For some reason, I have been overcome with emotion today thinking about Josie. She is heavy on my mind. Maybe it’s the beautiful weather, 80 degrees, sunshine, and the blatant absence of Josie by my side. I have cried more today than I have in the past two weeks. Maybe it’s because I saw Debbie yesterday and I had to break the news to her. Debbie was the only person who could come to my house and take care of Josie if I needed her too, and more importantly, Josie would let her.
I want to plant something in my yard that will remind me of Josie – not that I need any reminders because she is everywhere in my world, but I thought something in my garden that would be cheerful, and bring a smile to my face whenever I look at it. I thought about knock-out roses – Debbie thought of a butterfly bush. I think I will plant both.
So, in the effort to move forward, I need to get past the date of Josie’s death.
March 21, 2011 –
I had been sleeping on a pallet in the floor with Josie to be right there in case she were to need me. She woke me up around 4:30 with her breathing. I could tell it had become more labored. I picked her up and put her on my chest. The vet had told me if fluid had gotten into her lungs, she would sit up in the effort to get more air. She laid on my chest for a little, then she sat up a while, until she could no longer hold herself up. She had gained about 3 pounds from all the fluid she had been given (and none was expelled) and didn’t have the strength to sit for long. I moved to the sofa – me sitting up and holding her to try to make it easier on her. At 5:30, I could tell a change, and not for the better. I took her outside (holding her) and we walked around the deck, in the front yard, where she liked to dig in the garden, etc… just some quiet time alone – and so she could hear the morning birds. When we came back in, I held her, eye to eye, and told her that if it was time for her to go, to go. It would hurt like hell for me, and I couldn’t bear the thought of being without her, but after a while, I would be alright. I told her I loved her with all my heart and soul. I held onto her until 7:00 or so. David came in to check on us, and he could tell just by looking at me, this was it. We thought we were going to have to make “the decision.” He sat with her while I took a shower and he too was growing concerned with her breathing. We wanted to get to the vet right when they opened. In the shower, I cried, and prayed to God, that if it was time, to please take her swiftly and painlessly and selfishly, to take her at home. I could not bear the thought that I was going to have to make the decision to put her down.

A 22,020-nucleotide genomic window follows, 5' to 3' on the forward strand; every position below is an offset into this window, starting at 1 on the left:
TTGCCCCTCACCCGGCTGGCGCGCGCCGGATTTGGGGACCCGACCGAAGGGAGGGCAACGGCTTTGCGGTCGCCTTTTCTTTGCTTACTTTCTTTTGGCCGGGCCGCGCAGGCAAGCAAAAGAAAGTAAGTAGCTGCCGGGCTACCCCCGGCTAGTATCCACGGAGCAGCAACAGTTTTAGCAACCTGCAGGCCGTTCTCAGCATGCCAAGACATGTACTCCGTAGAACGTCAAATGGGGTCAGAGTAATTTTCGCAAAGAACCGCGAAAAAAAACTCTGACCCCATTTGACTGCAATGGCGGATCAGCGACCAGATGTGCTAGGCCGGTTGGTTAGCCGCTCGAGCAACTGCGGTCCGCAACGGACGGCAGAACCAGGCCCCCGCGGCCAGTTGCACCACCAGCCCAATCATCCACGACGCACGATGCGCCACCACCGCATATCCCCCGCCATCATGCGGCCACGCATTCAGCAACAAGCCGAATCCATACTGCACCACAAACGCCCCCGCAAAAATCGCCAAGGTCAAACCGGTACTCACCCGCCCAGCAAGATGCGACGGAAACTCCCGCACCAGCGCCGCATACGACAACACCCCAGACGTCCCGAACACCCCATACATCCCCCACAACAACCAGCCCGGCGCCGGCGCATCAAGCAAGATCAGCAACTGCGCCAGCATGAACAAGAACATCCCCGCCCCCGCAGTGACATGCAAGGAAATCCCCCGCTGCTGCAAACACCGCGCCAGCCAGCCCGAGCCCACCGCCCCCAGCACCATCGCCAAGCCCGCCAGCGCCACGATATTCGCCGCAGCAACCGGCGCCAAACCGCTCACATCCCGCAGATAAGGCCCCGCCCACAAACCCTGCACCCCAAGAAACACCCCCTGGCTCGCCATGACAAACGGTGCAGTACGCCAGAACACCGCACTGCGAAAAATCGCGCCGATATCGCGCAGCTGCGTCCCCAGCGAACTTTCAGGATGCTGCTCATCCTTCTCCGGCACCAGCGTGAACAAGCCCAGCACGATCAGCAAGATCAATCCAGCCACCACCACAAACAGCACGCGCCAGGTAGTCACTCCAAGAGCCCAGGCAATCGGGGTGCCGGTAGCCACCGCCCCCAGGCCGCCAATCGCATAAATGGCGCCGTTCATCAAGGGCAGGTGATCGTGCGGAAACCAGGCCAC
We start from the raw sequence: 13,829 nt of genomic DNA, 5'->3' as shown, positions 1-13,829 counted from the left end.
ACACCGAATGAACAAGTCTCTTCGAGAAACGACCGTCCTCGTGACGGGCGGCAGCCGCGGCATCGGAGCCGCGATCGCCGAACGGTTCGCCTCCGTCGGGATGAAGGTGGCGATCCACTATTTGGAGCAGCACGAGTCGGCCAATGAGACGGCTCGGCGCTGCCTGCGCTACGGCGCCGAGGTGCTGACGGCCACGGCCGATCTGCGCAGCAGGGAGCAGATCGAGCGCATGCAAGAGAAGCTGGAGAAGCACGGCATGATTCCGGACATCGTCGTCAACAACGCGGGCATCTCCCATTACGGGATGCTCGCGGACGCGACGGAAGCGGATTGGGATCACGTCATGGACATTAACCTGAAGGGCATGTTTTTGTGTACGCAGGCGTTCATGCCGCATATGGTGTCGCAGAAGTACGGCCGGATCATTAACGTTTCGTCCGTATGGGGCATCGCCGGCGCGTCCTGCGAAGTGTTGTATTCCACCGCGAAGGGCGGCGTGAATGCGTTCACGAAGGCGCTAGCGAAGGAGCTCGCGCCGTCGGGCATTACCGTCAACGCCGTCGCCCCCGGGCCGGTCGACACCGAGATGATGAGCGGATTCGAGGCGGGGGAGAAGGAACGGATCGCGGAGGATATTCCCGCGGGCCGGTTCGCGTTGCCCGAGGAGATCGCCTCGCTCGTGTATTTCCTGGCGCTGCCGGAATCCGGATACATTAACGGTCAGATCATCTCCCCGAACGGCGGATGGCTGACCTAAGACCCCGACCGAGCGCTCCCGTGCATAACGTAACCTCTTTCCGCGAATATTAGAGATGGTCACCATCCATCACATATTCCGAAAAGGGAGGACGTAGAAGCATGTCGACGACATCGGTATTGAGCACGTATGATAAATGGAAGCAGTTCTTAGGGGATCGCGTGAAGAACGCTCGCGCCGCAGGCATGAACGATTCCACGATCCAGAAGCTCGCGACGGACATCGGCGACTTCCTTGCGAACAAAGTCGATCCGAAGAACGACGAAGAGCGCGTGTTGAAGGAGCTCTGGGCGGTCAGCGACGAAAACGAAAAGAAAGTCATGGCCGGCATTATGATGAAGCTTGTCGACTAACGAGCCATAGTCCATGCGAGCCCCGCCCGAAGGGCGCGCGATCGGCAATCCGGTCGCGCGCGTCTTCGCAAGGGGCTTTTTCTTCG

Just as I got out of the shower and dressed, David called out to me. Hurry, Josie was in distress.She was lying on her sleeping bag. I grabbed her up, and held her tight, and I knew this was the end. I wanted her last moments on this earth to be in my arms, feeling my heart beat. And they were. She died in my arms at 7:50am.
I was inconsolable. I couldn’t let her go.
I held her for a while, and we finally made the journey to the vet. I called ahead to tell them we were on our way, that Josie had lost her battle. I took her in, and into the back where she had spent so many hours of the last few days. I laid her on the table, and took in all that I could, one last time.
Josie was cremated, and she’s back at home. My family has been instructed that when I die, her cremains are to be added to mine. My heart is completely broken in two.
I had always heard about “the Rainbow Bridge” and the poem… it’s kind of corny, but in a weird way, it has been a little comfort to me. I never thought about this before –
Just this side of heaven is a place called Rainbow Bridge.
When an animal dies that has been especially close to someone here, that pet goes to Rainbow Bridge. There are meadows and hills for all of our special friends so they can run and play together. There is plenty of food, water and sunshine, and our friends are warm and comfortable.
All the animals who had been ill and old are restored to health and vigor; those who were hurt or maimed are made whole and strong again, just as we remember them in our dreams of days and times gone by. The animals are happy and content, except for one small thing; they each miss someone very special to them, who had to be left behind.
They all run and play together, but the day comes when one suddenly stops and looks into the distance. Her bright eyes are intent; her eager body quivers. Suddenly she begins to run from the group, flying over the green grass, her legs carrying her faster and faster.
You have been spotted, and when you and your special friend finally meet, you cling together in joyous reunion, never to be parted again. The happy kisses rain upon your face; your hands again caress the beloved head, and you look once more into the trusting eyes of your pet, so long gone from your life but never absent from your heart.
Then you cross Rainbow Bridge together….